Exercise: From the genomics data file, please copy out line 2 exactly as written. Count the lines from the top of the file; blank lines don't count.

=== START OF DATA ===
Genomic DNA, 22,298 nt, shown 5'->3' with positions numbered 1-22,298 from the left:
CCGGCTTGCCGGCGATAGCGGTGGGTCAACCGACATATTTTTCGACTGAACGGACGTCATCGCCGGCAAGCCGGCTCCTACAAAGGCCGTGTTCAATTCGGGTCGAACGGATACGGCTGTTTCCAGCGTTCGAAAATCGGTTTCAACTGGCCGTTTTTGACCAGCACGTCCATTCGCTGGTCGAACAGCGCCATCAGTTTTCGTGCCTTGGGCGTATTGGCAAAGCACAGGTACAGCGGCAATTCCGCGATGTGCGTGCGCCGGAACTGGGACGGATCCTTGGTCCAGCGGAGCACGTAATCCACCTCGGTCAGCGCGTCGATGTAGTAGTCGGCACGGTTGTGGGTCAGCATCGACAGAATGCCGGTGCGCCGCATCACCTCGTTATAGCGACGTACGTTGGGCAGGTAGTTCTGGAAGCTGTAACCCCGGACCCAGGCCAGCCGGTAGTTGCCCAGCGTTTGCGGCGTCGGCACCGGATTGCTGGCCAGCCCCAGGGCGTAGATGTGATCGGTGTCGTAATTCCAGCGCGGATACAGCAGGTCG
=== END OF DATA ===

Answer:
CCGGCTTGCCGGCGATAGCGGTGGGTCAACCGACATATTTTTCGACTGAACGGACGTCATCGCCGGCAAGCCGGCTCCTACAAAGGCCGTGTTCAATTCGGGTCGAACGGATACGGCTGTTTCCAGCGTTCGAAAATCGGTTTCAACTGGCCGTTTTTGACCAGCACGTCCATTCGCTGGTCGAACAGCGCCATCAGTTTTCGTGCCTTGGGCGTATTGGCAAAGCACAGGTACAGCGGCAATTCCGCGATGTGCGTGCGCCGGAACTGGGACGGATCCTTGGTCCAGCGGAGCACGTAATCCACCTCGGTCAGCGCGTCGATGTAGTAGTCGGCACGGTTGTGGGTCAGCATCGACAGAATGCCGGTGCGCCGCATCACCTCGTTATAGCGACGTACGTTGGGCAGGTAGTTCTGGAAGCTGTAACCCCGGACCCAGGCCAGCCGGTAGTTGCCCAGCGTTTGCGGCGTCGGCACCGGATTGCTGGCCAGCCCCAGGGCGTAGATGTGATCGGTGTCGTAATTCCAGCGCGGATACAGCAGGTCG